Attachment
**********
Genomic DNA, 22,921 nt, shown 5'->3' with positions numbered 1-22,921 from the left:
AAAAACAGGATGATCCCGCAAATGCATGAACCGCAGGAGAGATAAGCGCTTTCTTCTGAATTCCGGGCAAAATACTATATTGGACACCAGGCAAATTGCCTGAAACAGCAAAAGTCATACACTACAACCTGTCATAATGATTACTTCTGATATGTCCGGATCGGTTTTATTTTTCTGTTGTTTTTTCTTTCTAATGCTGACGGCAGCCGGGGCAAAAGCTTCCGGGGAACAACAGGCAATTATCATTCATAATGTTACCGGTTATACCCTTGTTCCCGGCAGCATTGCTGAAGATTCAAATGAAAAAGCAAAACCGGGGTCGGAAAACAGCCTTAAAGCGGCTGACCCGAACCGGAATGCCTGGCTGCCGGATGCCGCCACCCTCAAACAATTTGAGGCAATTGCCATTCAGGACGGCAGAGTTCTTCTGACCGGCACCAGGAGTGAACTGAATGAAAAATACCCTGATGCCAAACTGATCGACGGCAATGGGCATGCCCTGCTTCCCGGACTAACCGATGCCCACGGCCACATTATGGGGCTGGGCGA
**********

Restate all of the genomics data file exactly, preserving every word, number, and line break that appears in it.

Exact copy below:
Genomic DNA, 22,921 nt, shown 5'->3' with positions numbered 1-22,921 from the left:
AAAAACAGGATGATCCCGCAAATGCATGAACCGCAGGAGAGATAAGCGCTTTCTTCTGAATTCCGGGCAAAATACTATATTGGACACCAGGCAAATTGCCTGAAACAGCAAAAGTCATACACTACAACCTGTCATAATGATTACTTCTGATATGTCCGGATCGGTTTTATTTTTCTGTTGTTTTTTCTTTCTAATGCTGACGGCAGCCGGGGCAAAAGCTTCCGGGGAACAACAGGCAATTATCATTCATAATGTTACCGGTTATACCCTTGTTCCCGGCAGCATTGCTGAAGATTCAAATGAAAAAGCAAAACCGGGGTCGGAAAACAGCCTTAAAGCGGCTGACCCGAACCGGAATGCCTGGCTGCCGGATGCCGCCACCCTCAAACAATTTGAGGCAATTGCCATTCAGGACGGCAGAGTTCTTCTGACCGGCACCAGGAGTGAACTGAATGAAAAATACCCTGATGCCAAACTGATCGACGGCAATGGGCATGCCCTGCTTCCCGGACTAACCGATGCCCACGGCCACATTATGGGGCTGGGCGA